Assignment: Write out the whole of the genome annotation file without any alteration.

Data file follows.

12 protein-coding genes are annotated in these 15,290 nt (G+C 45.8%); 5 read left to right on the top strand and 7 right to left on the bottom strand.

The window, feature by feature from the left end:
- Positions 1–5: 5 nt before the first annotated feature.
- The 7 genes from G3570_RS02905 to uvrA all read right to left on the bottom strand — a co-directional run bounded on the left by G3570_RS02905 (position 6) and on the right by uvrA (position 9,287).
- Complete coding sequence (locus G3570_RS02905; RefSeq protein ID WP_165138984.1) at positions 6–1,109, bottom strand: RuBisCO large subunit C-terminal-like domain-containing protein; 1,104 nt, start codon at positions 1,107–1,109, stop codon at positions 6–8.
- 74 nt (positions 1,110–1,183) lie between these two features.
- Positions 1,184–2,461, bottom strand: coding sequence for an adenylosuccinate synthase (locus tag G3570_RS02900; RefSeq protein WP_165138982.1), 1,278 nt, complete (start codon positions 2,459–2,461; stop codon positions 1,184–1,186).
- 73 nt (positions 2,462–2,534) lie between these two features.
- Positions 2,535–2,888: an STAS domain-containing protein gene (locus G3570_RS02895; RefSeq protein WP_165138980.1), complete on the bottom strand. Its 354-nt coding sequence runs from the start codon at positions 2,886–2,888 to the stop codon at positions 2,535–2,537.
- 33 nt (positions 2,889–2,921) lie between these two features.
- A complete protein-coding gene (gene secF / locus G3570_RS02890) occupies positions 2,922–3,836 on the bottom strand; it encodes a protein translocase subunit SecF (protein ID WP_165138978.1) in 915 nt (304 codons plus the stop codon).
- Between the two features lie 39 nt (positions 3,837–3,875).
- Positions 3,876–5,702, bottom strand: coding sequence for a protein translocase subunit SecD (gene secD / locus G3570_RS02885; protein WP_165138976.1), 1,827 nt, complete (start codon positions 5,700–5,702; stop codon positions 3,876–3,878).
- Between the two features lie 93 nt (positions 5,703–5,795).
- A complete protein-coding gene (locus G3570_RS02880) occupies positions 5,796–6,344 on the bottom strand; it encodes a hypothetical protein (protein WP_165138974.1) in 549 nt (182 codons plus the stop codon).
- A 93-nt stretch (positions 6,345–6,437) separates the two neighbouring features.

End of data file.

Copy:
12 protein-coding genes are annotated in these 15,290 nt (G+C 45.8%); 5 read left to right on the top strand and 7 right to left on the bottom strand.

The window, feature by feature from the left end:
- Positions 1–5: 5 nt before the first annotated feature.
- The 7 genes from G3570_RS02905 to uvrA all read right to left on the bottom strand — a co-directional run bounded on the left by G3570_RS02905 (position 6) and on the right by uvrA (position 9,287).
- Complete coding sequence (locus G3570_RS02905; RefSeq protein ID WP_165138984.1) at positions 6–1,109, bottom strand: RuBisCO large subunit C-terminal-like domain-containing protein; 1,104 nt, start codon at positions 1,107–1,109, stop codon at positions 6–8.
- 74 nt (positions 1,110–1,183) lie between these two features.
- Positions 1,184–2,461, bottom strand: coding sequence for an adenylosuccinate synthase (locus tag G3570_RS02900; RefSeq protein WP_165138982.1), 1,278 nt, complete (start codon positions 2,459–2,461; stop codon positions 1,184–1,186).
- 73 nt (positions 2,462–2,534) lie between these two features.
- Positions 2,535–2,888: an STAS domain-containing protein gene (locus G3570_RS02895; RefSeq protein WP_165138980.1), complete on the bottom strand. Its 354-nt coding sequence runs from the start codon at positions 2,886–2,888 to the stop codon at positions 2,535–2,537.
- 33 nt (positions 2,889–2,921) lie between these two features.
- A complete protein-coding gene (gene secF / locus G3570_RS02890) occupies positions 2,922–3,836 on the bottom strand; it encodes a protein translocase subunit SecF (protein ID WP_165138978.1) in 915 nt (304 codons plus the stop codon).
- Between the two features lie 39 nt (positions 3,837–3,875).
- Positions 3,876–5,702, bottom strand: coding sequence for a protein translocase subunit SecD (gene secD / locus G3570_RS02885; protein WP_165138976.1), 1,827 nt, complete (start codon positions 5,700–5,702; stop codon positions 3,876–3,878).
- Between the two features lie 93 nt (positions 5,703–5,795).
- A complete protein-coding gene (locus G3570_RS02880) occupies positions 5,796–6,344 on the bottom strand; it encodes a hypothetical protein (protein WP_165138974.1) in 549 nt (182 codons plus the stop codon).
- A 93-nt stretch (positions 6,345–6,437) separates the two neighbouring features.